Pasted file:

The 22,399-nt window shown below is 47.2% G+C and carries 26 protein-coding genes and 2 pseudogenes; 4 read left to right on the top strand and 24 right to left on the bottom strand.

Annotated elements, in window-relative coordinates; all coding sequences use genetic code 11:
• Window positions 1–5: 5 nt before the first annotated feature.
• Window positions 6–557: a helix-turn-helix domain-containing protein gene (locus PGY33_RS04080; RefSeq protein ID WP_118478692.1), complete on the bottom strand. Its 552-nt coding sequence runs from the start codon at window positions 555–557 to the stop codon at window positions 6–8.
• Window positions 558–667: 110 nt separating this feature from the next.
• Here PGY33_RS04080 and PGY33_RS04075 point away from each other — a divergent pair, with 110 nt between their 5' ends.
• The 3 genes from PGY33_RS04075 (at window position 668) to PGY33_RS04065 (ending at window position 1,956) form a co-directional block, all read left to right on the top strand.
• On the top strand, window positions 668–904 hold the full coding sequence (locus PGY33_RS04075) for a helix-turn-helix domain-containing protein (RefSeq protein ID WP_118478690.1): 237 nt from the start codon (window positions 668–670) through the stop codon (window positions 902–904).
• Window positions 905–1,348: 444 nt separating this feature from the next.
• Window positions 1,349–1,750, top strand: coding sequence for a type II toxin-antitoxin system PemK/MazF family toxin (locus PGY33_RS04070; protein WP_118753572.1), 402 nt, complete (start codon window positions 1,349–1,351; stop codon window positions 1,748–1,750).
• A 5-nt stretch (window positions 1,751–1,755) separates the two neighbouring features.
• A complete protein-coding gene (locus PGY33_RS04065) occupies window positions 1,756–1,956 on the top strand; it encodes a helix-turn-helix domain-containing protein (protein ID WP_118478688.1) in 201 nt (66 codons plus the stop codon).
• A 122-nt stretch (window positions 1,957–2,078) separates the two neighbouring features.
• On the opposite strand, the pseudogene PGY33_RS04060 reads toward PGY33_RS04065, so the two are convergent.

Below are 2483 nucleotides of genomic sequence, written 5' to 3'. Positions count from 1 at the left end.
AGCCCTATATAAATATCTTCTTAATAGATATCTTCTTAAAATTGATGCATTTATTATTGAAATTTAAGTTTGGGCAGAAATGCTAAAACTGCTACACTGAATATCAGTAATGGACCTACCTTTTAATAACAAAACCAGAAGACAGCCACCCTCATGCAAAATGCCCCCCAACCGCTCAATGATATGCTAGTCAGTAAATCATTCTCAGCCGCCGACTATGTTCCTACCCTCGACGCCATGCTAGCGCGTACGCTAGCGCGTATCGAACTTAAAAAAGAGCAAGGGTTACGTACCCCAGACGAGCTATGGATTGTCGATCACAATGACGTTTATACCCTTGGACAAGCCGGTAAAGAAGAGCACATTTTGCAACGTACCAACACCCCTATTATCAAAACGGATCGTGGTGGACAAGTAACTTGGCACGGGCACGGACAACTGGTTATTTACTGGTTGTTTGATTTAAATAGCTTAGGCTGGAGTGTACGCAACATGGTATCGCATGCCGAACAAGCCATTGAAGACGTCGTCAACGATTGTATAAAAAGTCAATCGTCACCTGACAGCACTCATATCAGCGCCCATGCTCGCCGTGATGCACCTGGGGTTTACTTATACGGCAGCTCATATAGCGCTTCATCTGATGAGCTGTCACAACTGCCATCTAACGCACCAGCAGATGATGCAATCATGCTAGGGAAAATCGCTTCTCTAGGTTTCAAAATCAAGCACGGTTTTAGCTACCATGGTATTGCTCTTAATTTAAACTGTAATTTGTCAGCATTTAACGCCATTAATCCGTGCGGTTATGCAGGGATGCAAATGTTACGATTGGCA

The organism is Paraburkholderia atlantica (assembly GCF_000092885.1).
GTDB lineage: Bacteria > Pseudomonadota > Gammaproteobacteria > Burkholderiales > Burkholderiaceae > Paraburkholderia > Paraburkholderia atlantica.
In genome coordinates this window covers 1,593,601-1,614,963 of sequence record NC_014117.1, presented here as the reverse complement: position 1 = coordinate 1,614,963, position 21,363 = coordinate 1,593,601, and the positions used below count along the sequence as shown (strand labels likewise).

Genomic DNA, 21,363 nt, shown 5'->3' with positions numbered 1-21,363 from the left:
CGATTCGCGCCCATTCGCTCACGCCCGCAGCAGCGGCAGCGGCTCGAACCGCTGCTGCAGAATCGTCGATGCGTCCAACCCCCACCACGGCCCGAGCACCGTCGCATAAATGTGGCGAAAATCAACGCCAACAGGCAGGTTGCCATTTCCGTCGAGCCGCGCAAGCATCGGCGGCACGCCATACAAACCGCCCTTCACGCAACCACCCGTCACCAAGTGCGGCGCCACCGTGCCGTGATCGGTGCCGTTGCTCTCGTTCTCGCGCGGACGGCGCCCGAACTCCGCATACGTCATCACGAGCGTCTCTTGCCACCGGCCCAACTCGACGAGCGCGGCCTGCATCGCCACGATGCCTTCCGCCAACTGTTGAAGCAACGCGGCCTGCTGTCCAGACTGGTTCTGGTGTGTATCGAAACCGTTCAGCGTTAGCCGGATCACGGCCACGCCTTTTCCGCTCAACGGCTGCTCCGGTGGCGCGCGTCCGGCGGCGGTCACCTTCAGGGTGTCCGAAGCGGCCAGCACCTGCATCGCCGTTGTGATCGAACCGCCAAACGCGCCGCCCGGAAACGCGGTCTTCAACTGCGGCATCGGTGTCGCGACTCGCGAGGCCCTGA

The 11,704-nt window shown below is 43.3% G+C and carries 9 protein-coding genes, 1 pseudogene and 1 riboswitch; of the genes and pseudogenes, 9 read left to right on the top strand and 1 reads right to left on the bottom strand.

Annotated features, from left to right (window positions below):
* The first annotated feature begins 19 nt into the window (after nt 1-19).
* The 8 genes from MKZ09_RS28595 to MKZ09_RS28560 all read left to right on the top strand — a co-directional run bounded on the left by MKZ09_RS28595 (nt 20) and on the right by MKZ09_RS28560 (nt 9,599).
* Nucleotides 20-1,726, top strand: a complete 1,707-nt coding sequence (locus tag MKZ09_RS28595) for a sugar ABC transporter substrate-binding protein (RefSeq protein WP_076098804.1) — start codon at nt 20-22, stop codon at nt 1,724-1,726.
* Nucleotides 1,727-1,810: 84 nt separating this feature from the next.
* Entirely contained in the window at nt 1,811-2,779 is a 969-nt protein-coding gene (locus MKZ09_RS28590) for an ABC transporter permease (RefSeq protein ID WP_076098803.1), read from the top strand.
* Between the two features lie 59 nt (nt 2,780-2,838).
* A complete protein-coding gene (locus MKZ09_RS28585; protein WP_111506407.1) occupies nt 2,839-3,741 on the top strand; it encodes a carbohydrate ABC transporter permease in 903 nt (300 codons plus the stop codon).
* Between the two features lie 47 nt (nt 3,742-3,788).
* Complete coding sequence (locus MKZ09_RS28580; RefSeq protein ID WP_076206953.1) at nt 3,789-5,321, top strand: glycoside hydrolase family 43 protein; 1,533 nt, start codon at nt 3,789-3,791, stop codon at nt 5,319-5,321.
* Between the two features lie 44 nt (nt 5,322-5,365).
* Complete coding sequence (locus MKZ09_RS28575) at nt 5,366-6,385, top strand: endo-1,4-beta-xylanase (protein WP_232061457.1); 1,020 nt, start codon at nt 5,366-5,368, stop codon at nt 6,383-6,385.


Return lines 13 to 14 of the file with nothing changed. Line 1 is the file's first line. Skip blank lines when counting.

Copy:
• A 122-nt stretch (window positions 1,957–2,078) separates the two neighbouring features.
• On the opposite strand, the pseudogene PGY33_RS04060 reads toward PGY33_RS04065, so the two are convergent.